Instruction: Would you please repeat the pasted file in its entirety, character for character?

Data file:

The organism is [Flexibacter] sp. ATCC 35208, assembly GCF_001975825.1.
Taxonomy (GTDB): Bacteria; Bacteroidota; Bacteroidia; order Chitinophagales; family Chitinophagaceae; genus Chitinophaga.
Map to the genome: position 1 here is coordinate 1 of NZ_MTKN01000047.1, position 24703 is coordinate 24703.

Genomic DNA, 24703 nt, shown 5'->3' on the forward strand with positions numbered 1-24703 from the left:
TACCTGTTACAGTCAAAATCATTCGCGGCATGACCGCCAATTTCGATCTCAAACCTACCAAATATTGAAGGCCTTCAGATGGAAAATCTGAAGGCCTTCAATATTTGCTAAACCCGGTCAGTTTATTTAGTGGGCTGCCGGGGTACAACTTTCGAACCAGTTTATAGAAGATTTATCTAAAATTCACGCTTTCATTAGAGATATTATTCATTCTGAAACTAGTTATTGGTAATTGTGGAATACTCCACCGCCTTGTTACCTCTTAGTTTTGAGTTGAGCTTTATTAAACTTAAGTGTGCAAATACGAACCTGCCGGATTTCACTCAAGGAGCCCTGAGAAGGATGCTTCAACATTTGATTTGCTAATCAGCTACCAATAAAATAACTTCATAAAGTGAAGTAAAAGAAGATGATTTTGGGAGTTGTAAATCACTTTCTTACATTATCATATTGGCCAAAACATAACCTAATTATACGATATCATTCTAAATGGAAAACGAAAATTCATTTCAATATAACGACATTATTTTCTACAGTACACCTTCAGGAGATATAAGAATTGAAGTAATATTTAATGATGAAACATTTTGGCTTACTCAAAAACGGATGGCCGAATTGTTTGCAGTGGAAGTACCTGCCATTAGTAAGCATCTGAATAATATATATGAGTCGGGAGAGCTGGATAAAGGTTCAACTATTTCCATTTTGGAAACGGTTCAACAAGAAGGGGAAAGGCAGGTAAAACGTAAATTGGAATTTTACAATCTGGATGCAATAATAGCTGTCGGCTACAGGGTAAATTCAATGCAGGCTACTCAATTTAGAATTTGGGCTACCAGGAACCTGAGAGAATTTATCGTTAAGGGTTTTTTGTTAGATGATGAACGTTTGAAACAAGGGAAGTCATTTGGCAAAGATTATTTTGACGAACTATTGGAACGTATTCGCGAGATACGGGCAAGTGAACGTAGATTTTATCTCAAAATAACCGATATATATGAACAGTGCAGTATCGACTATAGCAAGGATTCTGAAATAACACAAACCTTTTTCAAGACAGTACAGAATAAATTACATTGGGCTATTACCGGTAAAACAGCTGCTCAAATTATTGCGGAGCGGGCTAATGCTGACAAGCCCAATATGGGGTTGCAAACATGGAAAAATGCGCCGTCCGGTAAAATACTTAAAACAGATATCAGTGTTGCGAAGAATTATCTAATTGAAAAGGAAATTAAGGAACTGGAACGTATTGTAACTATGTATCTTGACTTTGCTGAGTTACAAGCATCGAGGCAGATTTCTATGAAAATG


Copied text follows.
The organism is [Flexibacter] sp. ATCC 35208, assembly GCF_001975825.1.
Taxonomy (GTDB): Bacteria; Bacteroidota; Bacteroidia; order Chitinophagales; family Chitinophagaceae; genus Chitinophaga.
Map to the genome: position 1 here is coordinate 1 of NZ_MTKN01000047.1, position 24703 is coordinate 24703.

Genomic DNA, 24703 nt, shown 5'->3' on the forward strand with positions numbered 1-24703 from the left:
TACCTGTTACAGTCAAAATCATTCGCGGCATGACCGCCAATTTCGATCTCAAACCTACCAAATATTGAAGGCCTTCAGATGGAAAATCTGAAGGCCTTCAATATTTGCTAAACCCGGTCAGTTTATTTAGTGGGCTGCCGGGGTACAACTTTCGAACCAGTTTATAGAAGATTTATCTAAAATTCACGCTTTCATTAGAGATATTATTCATTCTGAAACTAGTTATTGGTAATTGTGGAATACTCCACCGCCTTGTTACCTCTTAGTTTTGAGTTGAGCTTTATTAAACTTAAGTGTGCAAATACGAACCTGCCGGATTTCACTCAAGGAGCCCTGAGAAGGATGCTTCAACATTTGATTTGCTAATCAGCTACCAATAAAATAACTTCATAAAGTGAAGTAAAAGAAGATGATTTTGGGAGTTGTAAATCACTTTCTTACATTATCATATTGGCCAAAACATAACCTAATTATACGATATCATTCTAAATGGAAAACGAAAATTCATTTCAATATAACGACATTATTTTCTACAGTACACCTTCAGGAGATATAAGAATTGAAGTAATATTTAATGATGAAACATTTTGGCTTACTCAAAAACGGATGGCCGAATTGTTTGCAGTGGAAGTACCTGCCATTAGTAAGCATCTGAATAATATATATGAGTCGGGAGAGCTGGATAAAGGTTCAACTATTTCCATTTTGGAAACGGTTCAACAAGAAGGGGAAAGGCAGGTAAAACGTAAATTGGAATTTTACAATCTGGATGCAATAATAGCTGTCGGCTACAGGGTAAATTCAATGCAGGCTACTCAATTTAGAATTTGGGCTACCAGGAACCTGAGAGAATTTATCGTTAAGGGTTTTTTGTTAGATGATGAACGTTTGAAACAAGGGAAGTCATTTGGCAAAGATTATTTTGACGAACTATTGGAACGTATTCGCGAGATACGGGCAAGTGAACGTAGATTTTATCTCAAAATAACCGATATATATGAACAGTGCAGTATCGACTATAGCAAGGATTCTGAAATAACACAAACCTTTTTCAAGACAGTACAGAATAAATTACATTGGGCTATTACCGGTAAAACAGCTGCTCAAATTATTGCGGAGCGGGCTAATGCTGACAAGCCCAATATGGGGTTGCAAACATGGAAAAATGCGCCGTCCGGTAAAATACTTAAAACAGATATCAGTGTTGCGAAGAATTATCTAATTGAAAAGGAAATTAAGGAACTGGAACGTATTGTAACTATGTATCTTGACTTTGCTGAGTTACAAGCATCGAGGCAGATTTCTATGAAAATG